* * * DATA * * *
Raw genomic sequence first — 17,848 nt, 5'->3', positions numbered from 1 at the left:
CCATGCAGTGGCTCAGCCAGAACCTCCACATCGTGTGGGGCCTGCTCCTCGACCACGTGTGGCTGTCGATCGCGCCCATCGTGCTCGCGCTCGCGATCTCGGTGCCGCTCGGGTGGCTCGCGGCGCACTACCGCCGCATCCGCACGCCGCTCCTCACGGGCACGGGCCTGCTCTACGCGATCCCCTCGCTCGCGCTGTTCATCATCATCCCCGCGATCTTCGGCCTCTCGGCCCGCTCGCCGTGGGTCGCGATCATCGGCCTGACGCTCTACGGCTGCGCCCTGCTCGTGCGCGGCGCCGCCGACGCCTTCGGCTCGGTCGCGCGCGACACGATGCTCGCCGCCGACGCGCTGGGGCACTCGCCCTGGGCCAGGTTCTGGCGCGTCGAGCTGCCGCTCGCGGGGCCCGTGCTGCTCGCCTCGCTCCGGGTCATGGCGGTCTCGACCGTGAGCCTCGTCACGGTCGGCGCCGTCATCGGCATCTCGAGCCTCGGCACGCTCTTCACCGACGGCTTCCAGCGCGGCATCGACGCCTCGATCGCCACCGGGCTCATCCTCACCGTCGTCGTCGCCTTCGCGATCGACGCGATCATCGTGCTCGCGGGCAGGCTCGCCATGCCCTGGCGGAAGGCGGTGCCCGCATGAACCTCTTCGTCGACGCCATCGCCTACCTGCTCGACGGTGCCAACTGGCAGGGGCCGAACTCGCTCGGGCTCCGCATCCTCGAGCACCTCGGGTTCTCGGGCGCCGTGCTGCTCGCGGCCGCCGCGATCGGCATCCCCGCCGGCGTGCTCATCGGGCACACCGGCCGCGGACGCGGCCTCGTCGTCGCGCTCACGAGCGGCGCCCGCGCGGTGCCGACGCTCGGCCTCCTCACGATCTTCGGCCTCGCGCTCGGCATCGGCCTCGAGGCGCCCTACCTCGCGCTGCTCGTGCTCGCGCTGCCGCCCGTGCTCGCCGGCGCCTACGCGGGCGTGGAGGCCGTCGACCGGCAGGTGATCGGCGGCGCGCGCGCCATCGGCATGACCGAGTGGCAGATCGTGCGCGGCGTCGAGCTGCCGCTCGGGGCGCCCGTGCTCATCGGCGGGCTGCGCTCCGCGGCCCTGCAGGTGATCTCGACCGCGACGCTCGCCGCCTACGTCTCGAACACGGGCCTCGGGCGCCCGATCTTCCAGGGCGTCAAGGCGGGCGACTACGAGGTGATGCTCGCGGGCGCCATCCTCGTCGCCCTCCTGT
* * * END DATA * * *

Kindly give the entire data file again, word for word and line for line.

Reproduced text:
Raw genomic sequence first — 17,848 nt, 5'->3', positions numbered from 1 at the left:
CCATGCAGTGGCTCAGCCAGAACCTCCACATCGTGTGGGGCCTGCTCCTCGACCACGTGTGGCTGTCGATCGCGCCCATCGTGCTCGCGCTCGCGATCTCGGTGCCGCTCGGGTGGCTCGCGGCGCACTACCGCCGCATCCGCACGCCGCTCCTCACGGGCACGGGCCTGCTCTACGCGATCCCCTCGCTCGCGCTGTTCATCATCATCCCCGCGATCTTCGGCCTCTCGGCCCGCTCGCCGTGGGTCGCGATCATCGGCCTGACGCTCTACGGCTGCGCCCTGCTCGTGCGCGGCGCCGCCGACGCCTTCGGCTCGGTCGCGCGCGACACGATGCTCGCCGCCGACGCGCTGGGGCACTCGCCCTGGGCCAGGTTCTGGCGCGTCGAGCTGCCGCTCGCGGGGCCCGTGCTGCTCGCCTCGCTCCGGGTCATGGCGGTCTCGACCGTGAGCCTCGTCACGGTCGGCGCCGTCATCGGCATCTCGAGCCTCGGCACGCTCTTCACCGACGGCTTCCAGCGCGGCATCGACGCCTCGATCGCCACCGGGCTCATCCTCACCGTCGTCGTCGCCTTCGCGATCGACGCGATCATCGTGCTCGCGGGCAGGCTCGCCATGCCCTGGCGGAAGGCGGTGCCCGCATGAACCTCTTCGTCGACGCCATCGCCTACCTGCTCGACGGTGCCAACTGGCAGGGGCCGAACTCGCTCGGGCTCCGCATCCTCGAGCACCTCGGGTTCTCGGGCGCCGTGCTGCTCGCGGCCGCCGCGATCGGCATCCCCGCCGGCGTGCTCATCGGGCACACCGGCCGCGGACGCGGCCTCGTCGTCGCGCTCACGAGCGGCGCCCGCGCGGTGCCGACGCTCGGCCTCCTCACGATCTTCGGCCTCGCGCTCGGCATCGGCCTCGAGGCGCCCTACCTCGCGCTGCTCGTGCTCGCGCTGCCGCCCGTGCTCGCCGGCGCCTACGCGGGCGTGGAGGCCGTCGACCGGCAGGTGATCGGCGGCGCGCGCGCCATCGGCATGACCGAGTGGCAGATCGTGCGCGGCGTCGAGCTGCCGCTCGGGGCGCCCGTGCTCATCGGCGGGCTGCGCTCCGCGGCCCTGCAGGTGATCTCGACCGCGACGCTCGCCGCCTACGTCTCGAACACGGGCCTCGGGCGCCCGATCTTCCAGGGCGTCAAGGCGGGCGACTACGAGGTGATGCTCGCGGGCGCCATCCTCGTCGCCCTCCTGT